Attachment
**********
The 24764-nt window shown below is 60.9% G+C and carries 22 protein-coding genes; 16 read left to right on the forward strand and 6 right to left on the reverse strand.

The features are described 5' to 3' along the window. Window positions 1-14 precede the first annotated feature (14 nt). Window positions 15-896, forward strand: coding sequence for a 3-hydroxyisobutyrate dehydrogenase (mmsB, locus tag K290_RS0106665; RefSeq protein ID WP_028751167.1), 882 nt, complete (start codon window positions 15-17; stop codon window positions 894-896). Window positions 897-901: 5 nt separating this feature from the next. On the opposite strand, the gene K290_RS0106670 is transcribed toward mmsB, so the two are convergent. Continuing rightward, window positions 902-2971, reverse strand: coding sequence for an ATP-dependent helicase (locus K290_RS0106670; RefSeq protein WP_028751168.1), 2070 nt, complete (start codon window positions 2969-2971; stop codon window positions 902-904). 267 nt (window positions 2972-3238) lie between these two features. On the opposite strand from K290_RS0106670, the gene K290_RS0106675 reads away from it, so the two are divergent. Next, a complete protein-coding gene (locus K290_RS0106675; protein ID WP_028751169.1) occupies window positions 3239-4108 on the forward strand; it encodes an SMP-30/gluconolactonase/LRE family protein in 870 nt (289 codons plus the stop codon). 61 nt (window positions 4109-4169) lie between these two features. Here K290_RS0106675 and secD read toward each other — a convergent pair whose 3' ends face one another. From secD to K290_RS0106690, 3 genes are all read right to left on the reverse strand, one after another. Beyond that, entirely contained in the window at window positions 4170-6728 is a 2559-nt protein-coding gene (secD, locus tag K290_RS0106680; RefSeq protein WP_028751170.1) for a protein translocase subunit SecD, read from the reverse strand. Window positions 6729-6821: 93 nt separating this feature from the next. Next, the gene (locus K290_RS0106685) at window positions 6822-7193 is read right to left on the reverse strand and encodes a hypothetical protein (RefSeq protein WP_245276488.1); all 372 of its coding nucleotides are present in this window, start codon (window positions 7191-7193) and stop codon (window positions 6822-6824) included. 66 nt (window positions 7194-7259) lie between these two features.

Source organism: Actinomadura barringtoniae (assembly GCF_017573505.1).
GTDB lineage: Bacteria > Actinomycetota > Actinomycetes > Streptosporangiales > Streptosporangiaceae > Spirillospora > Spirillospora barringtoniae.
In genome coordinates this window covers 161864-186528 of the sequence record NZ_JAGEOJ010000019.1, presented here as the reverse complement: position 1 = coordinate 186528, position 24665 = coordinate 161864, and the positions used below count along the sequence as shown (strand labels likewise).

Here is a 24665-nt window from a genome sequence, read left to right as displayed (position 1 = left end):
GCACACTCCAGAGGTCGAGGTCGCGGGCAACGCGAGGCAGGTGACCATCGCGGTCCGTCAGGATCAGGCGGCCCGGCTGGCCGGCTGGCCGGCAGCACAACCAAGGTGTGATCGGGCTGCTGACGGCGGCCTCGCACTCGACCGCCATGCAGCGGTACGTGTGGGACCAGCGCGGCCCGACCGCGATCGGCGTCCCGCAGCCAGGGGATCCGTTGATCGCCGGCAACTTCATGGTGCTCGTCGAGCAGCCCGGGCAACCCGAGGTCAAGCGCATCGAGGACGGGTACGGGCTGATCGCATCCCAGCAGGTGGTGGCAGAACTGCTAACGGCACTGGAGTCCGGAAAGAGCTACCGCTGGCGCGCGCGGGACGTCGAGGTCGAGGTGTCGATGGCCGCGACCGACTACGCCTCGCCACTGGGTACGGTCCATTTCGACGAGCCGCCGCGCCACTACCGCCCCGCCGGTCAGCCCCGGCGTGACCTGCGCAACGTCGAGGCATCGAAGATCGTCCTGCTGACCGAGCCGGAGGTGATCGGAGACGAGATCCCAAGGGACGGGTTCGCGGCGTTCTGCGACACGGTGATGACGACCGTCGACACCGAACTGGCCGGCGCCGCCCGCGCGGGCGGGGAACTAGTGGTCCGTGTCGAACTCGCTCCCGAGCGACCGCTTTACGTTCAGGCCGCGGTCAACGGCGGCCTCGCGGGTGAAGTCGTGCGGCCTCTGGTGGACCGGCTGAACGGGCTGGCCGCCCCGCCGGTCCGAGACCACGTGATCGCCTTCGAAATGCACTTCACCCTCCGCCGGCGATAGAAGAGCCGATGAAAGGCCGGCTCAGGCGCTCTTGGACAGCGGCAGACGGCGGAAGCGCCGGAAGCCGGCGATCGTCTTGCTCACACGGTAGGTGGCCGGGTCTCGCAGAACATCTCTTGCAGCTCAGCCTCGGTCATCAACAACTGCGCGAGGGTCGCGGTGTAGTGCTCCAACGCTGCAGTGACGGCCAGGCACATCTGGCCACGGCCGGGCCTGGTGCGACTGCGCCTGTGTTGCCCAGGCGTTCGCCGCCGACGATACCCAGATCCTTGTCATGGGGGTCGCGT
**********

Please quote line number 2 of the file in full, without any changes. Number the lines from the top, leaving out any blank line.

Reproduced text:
The features are described 5' to 3' along the window. Window positions 1-14 precede the first annotated feature (14 nt). Window positions 15-896, forward strand: coding sequence for a 3-hydroxyisobutyrate dehydrogenase (mmsB, locus tag K290_RS0106665; RefSeq protein ID WP_028751167.1), 882 nt, complete (start codon window positions 15-17; stop codon window positions 894-896). Window positions 897-901: 5 nt separating this feature from the next. On the opposite strand, the gene K290_RS0106670 is transcribed toward mmsB, so the two are convergent. Continuing rightward, window positions 902-2971, reverse strand: coding sequence for an ATP-dependent helicase (locus K290_RS0106670; RefSeq protein WP_028751168.1), 2070 nt, complete (start codon window positions 2969-2971; stop codon window positions 902-904). 267 nt (window positions 2972-3238) lie between these two features. On the opposite strand from K290_RS0106670, the gene K290_RS0106675 reads away from it, so the two are divergent. Next, a complete protein-coding gene (locus K290_RS0106675; protein ID WP_028751169.1) occupies window positions 3239-4108 on the forward strand; it encodes an SMP-30/gluconolactonase/LRE family protein in 870 nt (289 codons plus the stop codon). 61 nt (window positions 4109-4169) lie between these two features. Here K290_RS0106675 and secD read toward each other — a convergent pair whose 3' ends face one another. From secD to K290_RS0106690, 3 genes are all read right to left on the reverse strand, one after another. Beyond that, entirely contained in the window at window positions 4170-6728 is a 2559-nt protein-coding gene (secD, locus tag K290_RS0106680; RefSeq protein WP_028751170.1) for a protein translocase subunit SecD, read from the reverse strand. Window positions 6729-6821: 93 nt separating this feature from the next. Next, the gene (locus K290_RS0106685) at window positions 6822-7193 is read right to left on the reverse strand and encodes a hypothetical protein (RefSeq protein WP_245276488.1); all 372 of its coding nucleotides are present in this window, start codon (window positions 7191-7193) and stop codon (window positions 6822-6824) included. 66 nt (window positions 7194-7259) lie between these two features.